London — Demand for industrial metals is likely to remain under pressure over the next couple of years, against the backdrop of ongoing trade tensions between the US and China, with gold prices well supported as a result, S&P Global Ratings said in a report Thursday.
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S&P Global Ratings said the probability of a near-term global recession is "relatively modest", around 30%-35%, although this metric has doubled from a year ago.
It added that geopolitical tensions are likely to continue to dent growth prospects, and fuel volatility in commodity prices.
"We've revised down our assumptions for copper, given demand softness in the context of faltering global economic growth," Simon Redmond, senior director, sector lead, extractive industries, at S&P Global Ratings said. "Political and trade tensions are hitting investment plans and confidence -- this is in spite of likely supply deficits for copper in the coming years. Gold, on the other hand, is benefiting from both these trade uncertainties and the 'lower for longer' expectations for interest rates."
S&P Global Ratings forecasts the copper price to average around $6,000/mt for the rest of 2019 and 2020, and $6,100/mt in 2021.
The London Metal Exchange three-month spot price was bid around $5,740/mt in Thursday afternoon trading. The contract hit a year-to-date high of $6,608.5/mt in April, having started the year at $5,970/mt.
Ratings is forecasting an average 2019 gold price of $1,450/mt and $1,400/mt in 2020/21. Bullion was spot bid around $1,500/oz Thursday afternoon.
"Our assumptions are modestly below prevailing prices; we incorporate the potential for market sentiment to quickly change and lead to short-term volatility," the report said. "We also believe prices beyond 2021 will average $1,300/oz, trending toward what we consider a long-term average level."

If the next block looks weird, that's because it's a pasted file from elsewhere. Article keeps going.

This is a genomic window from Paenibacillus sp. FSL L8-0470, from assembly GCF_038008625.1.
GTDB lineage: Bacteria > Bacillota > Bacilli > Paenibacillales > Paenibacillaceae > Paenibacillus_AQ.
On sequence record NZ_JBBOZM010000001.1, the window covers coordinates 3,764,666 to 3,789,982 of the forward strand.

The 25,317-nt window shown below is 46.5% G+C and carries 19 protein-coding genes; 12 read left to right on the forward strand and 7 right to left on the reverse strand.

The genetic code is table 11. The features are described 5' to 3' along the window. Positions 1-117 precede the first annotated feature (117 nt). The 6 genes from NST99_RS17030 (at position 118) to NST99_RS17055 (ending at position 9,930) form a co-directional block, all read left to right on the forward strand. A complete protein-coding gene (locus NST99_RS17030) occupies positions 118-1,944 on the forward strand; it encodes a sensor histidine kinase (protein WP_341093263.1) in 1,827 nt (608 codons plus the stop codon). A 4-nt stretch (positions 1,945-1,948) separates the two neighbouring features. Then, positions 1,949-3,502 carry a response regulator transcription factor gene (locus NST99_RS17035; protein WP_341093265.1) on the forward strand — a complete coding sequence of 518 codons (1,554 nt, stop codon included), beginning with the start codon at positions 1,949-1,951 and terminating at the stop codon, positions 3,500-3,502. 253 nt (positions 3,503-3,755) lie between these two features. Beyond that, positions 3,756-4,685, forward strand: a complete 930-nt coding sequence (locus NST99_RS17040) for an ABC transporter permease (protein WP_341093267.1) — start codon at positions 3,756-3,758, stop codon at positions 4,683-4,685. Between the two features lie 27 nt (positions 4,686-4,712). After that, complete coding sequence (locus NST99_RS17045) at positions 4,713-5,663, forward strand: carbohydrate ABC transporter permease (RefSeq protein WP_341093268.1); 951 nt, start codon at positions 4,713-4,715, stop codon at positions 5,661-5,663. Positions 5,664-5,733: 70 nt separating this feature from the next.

LIMITED NICKEL GAINS
S&P Ratings said the upside to nickel could be limited. The metal has been supported throughout 2019 following revised export regulations from Indonesia, one of the world's biggest suppliers.
"We currently believe the major bullish impact is likely to be relatively short term, with market stabilizing through2020," the report said. "The demand stemming from the stainless steel industry, though showing supporting healthy statistics recently, is susceptible to fluctuations driven by trade tensions, and we deem the current level of nickel prices to be unsustainable for the steel producers."
S&P Ratings sees nickel prices averaging $17,000/mt for the remainder of 2019, $15,000/mt in 2020, $15,500/mt in 2021and $16,000/mt in 2022.
The three-month LME nickel spot price was bid around $17,620/mt Thursday.
Nickel's main usage is in the stainless steel sector, which S&P Global Market Intelligence says could be under pressure in 2020 and correct lower.
"In 2020 we expect Chinese stainless steel output to subside as a result of falling PMIs and volatility in the macroeconomic environment caused by the trade dispute between China and the US," Market Intelligence commodities analyst Thomas Rutland told Platts.
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